The novel reproductive biology of Flying-foxes (Pteropus spp.): Implications for the development of assisted reproductive technologies

Melville, Debra Faye (2012). The novel reproductive biology of Flying-foxes (Pteropus spp.): Implications for the development of assisted reproductive technologies PhD Thesis, School of Agriculture and Food Sciences, The University of Queensland.

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Author Melville, Debra Faye
Thesis Title The novel reproductive biology of Flying-foxes (Pteropus spp.): Implications for the development of assisted reproductive technologies
Formatted title
The Novel Reproductive Biology of Flying-foxes (Pteropus spp.): Implications for the Development of Assisted Reproductive Technologies
School, Centre or Institute School of Agriculture and Food Sciences
Institution The University of Queensland
Publication date 2012
Thesis type PhD Thesis
Supervisor Stephen Johnston
Gemma O'Brien
Elizabeth Crichton
Total pages 162
Total colour pages 26
Language eng
Subjects 0606 Physiology
0699 Other Biological Sciences
0601 Biochemistry and Cell Biology
Formatted abstract
    Pteropus spp. (flying-foxes) worldwide are in desperate need of conservation. Over 60% of species are threatened and 10% are on the verge of extinction. Assisted reproductive technologies (ART), such as artificial insemination (AI), have the potential to play a primary role in the conservation of endangered Pteropus spp., through the genetic and reproductive management of captive colonies. The development of AI technology in Pteropus spp. has been hampered by an inability to preserve spermatozoa and by the atypical reproductive biology of the female.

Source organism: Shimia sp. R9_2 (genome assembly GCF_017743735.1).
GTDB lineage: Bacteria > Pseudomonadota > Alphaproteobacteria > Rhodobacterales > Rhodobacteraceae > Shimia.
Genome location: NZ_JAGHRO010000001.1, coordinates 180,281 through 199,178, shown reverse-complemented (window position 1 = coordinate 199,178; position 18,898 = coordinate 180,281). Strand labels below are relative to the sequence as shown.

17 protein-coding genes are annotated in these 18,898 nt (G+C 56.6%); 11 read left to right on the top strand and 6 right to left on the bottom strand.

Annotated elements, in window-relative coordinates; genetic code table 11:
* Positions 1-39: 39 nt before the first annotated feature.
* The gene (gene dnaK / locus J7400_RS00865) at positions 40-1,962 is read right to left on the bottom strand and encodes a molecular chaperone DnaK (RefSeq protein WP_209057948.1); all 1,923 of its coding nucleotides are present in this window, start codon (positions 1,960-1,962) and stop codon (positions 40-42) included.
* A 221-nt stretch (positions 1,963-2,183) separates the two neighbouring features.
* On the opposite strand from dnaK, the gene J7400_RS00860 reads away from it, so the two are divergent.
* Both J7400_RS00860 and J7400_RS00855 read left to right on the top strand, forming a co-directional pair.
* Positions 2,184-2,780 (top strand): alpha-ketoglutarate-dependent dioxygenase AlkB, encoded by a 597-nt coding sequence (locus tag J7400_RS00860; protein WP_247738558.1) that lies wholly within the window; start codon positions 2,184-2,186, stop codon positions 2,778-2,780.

The primary aims of this thesis were to utilise ART in order to: 1) improve semen collection and preservation protocols, 2) evaluate male seasonality, its relationship with semen and sperm quality, and its modification for reproductive management of captive populations, and 3) successfully manipulate the female oestrous cycle to control the timing of insemination to maximise fertilisation success following AI.
    The successful collection of 406 ejaculates from six species of Pteropus, has demonstrated that electro-ejaculation is a safe and reliable method of collecting semen from these species. This success has enabled ejaculate characteristics to be described in four Pteropus species for the first time: P. giganteus, P. hypomelanus, P. vampyrus and the critically endangered P. rodricensis. Multi-treatment investigations into sperm preservation are now possible after the finding that up to three ejaculates, recovered in quick succession, from individual P. alecto did not differ. Furthermore, P. alecto spermatozoa were successfully stored at ambient temperature (~27oC) and 36.5oC for up to 6h before losses (P<0.05) to acrosomal and plasma membrane integrity were observed.

    The acrosomal and plasma membrane fatty acid composition of five Pteropus spp. spermatozoa were investigated. The presence of polyunsaturated fatty acids (PUFAs) in sperm membranes limits the effects of cold shock; however, the predominant membrane fatty acids of Pteropus spp. were saturated fatty acids and not PUFAs, such as docosapentaenoic acid (DPA; 22:5) and docosahexaenoic acid (DHA; 22:6). In fact, DPA was not detected in any of the five Pteropus spp. examined, with DHA only detected above trace levels in P. vampyrus. This overall lack of PUFAs may explain why Pteropus spp. spermatozoa are prone to damage during cooling procedures.